The traditional culture of the Seminole Tribe of Florida is preserved at the Ah-Tah-Thi-Ki Museum on the Big Cypress Reservation in south Florida, near Clewiston.
The state of the art museum and archival facility features permanent exhibitions and rotating gallery space, a research library, and an extensive collection of newspapers, oral histories, manuscripts, and artifacts including patchwork clothing, baskets, and dolls.
In the Seminole language Ah-Tah-Thi-Ki means “a place to learn” or “a place to remember.”
“That’s really what we hope to do here at the museum, is to educate the public but also to keep the traditions and culture alive within our own tribe,” says traditional arts coordinator Pedro Zepeda.
“We want this to be the source for tribal history and culture for people,” says director Anne McCudden. “We want this to be the place where people can come to get the correct information, to meet tribal members, and to really experience tribal culture one-on-one.”
In the 1700s, Lower Creek Indians from Georgia and Alabama migrated into Florida, blending with remnants from some of Florida’s indigenous tribes and runaway slaves. By the 1770s, this group of people became known as Seminole, which means “wild people” or “runaway.”
Throughout the 1800s, a series of three Seminole Wars took place, as the United States government sought to expand its territory, and recapture runaway slaves. By 1858, about 300 Seminole remained in the swamps of south Florida.
In the twentieth century, the Seminole capitalized on the state’s growing tourism, and remained active in citrus growing and the cattle industry. Today, the Seminole have expanded into the hotel, restaurant and gaming businesses as owners of the worldwide Hard Rock franchise.
“The policy of the United States was to eradicate us in the 1800s, and we’ve survived,” says outreach specialist Willie Johns. “This museum houses all the pictures and all the stories of all these people that did survive. They made a living out of nothing in this Florida wilderness. They made the Seminole Tribe what it is today.”
Johns travels all over the state using artifacts from the Ah-Tah-Thi-Ki Museum to introduce people to Seminole culture.
Throughout the Ah-Tah-Thi-Ki Museum, life sized figures are used to demonstrate traditional Seminole clothing and practices such as hunting, fishing, canoeing, and performing the Green Corn Dance. Wood carvings, jewelry, and baskets are also displayed.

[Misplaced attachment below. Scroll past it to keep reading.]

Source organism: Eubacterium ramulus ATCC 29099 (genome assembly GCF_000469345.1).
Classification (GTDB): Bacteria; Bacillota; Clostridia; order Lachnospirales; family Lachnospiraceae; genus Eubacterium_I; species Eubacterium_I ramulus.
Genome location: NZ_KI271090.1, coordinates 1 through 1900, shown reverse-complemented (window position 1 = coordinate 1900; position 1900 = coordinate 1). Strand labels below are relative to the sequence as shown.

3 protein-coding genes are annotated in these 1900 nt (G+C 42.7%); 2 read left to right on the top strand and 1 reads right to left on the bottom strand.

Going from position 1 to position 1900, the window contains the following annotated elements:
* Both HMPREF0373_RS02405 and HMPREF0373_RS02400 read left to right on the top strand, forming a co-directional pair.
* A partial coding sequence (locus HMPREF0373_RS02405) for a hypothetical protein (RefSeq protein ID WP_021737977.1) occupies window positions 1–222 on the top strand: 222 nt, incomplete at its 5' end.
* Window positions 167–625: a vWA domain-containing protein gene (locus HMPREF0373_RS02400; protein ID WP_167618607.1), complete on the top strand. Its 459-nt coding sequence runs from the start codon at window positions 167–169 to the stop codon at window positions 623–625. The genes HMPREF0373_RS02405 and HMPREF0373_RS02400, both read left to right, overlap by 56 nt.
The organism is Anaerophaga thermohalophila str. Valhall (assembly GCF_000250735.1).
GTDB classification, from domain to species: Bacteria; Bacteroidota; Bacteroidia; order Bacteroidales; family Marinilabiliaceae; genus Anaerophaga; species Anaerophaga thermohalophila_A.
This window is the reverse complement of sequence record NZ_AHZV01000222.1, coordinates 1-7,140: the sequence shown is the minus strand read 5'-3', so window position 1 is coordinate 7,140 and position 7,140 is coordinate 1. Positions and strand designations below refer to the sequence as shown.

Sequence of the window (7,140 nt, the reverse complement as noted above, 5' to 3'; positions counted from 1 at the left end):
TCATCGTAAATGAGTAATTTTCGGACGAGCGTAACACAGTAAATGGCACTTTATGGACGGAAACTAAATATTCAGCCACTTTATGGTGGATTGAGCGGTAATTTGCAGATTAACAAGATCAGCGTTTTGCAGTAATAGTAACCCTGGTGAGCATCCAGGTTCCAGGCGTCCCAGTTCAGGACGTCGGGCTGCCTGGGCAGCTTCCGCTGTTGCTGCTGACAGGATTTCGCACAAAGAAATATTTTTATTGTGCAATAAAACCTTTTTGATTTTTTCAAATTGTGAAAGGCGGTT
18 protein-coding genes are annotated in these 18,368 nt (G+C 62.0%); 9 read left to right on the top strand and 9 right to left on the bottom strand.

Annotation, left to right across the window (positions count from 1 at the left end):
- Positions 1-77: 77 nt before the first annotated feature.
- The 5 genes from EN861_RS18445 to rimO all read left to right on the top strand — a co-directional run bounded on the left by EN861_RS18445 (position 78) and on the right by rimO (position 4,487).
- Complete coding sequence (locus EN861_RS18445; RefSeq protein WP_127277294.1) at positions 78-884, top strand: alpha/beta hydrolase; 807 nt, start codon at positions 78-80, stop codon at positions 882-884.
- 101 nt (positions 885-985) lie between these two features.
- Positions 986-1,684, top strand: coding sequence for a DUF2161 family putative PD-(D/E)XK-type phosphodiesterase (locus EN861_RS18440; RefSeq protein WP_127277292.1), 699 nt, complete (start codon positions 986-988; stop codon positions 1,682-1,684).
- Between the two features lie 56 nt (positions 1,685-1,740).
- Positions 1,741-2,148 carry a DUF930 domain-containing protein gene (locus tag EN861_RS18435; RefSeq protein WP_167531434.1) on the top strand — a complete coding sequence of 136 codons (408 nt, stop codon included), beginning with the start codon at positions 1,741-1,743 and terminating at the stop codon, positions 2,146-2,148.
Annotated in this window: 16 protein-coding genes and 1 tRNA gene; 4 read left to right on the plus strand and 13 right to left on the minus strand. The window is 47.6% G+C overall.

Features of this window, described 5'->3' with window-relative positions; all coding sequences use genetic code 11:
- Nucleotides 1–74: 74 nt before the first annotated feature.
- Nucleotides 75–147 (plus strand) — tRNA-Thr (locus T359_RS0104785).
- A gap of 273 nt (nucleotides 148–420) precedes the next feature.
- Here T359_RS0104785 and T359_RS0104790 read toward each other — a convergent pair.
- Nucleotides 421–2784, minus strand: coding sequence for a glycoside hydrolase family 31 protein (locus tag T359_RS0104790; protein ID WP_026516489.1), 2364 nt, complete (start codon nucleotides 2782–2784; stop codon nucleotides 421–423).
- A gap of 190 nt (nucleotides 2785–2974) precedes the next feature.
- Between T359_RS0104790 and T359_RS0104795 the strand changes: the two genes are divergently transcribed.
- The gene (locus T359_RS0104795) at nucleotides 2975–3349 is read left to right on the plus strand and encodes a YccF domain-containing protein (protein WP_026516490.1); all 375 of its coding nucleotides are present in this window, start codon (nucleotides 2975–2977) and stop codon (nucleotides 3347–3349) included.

“I really like the palmetto baskets that we have on display,” says Pedro Zepeda. “That’s something that my family used to make from saw palmetto stems. Seminole arts are usually associated with the sweet grass baskets, but that’s something that we didn’t develop until the tourist trade after the turn of the (twentieth) century. These palmetto baskets were our work baskets and our ceremonial baskets. Those are the ones that we used in our day to day lives.”
“We also have Osceola’s bandolier bag,” says curator of exhibits Saul Drake. “That’s incredibly powerful for Seminole tribal members to be able to see that and connect that to a very strong portion of history in the Seminole Tribe. That’s kind of a symbol of how far the Seminole Tribe has come.”
One of the rotating exhibitions at the museum is called “Postcards and Perceptions: Culture as Tourism.” It shows how the Seminole fueled Florida tourism in the early twentieth century.
“These postcards that were mass produced are representations of actual real people that lived during this time period. We have tribal members that come into the museum and say ‘oh, that’s my grandmother’ or ‘that’s my great uncle’ and it’s such a strong connection,” says Drake.
As with most museums, only a small portion of the Ah-Tah-Thi-Ki collection can be displayed at one time. The museum has a high-tech preservation and storage facility, and shares items with the Smithsonian Institution, the Museum of Florida History, and other organizations.
More than a mile of boardwalk leads from the museum to an Indian village and ceremonial center. Visitors can experience the natural Florida while learning about how the Seminole interact with the environment.
“Ethnobotanical signage gives you background on the plant itself, and some cultural information on how the Seminole used them in the past,” says Drake.
The Ah-Tah-Thi-Ki Museum lives up to its name.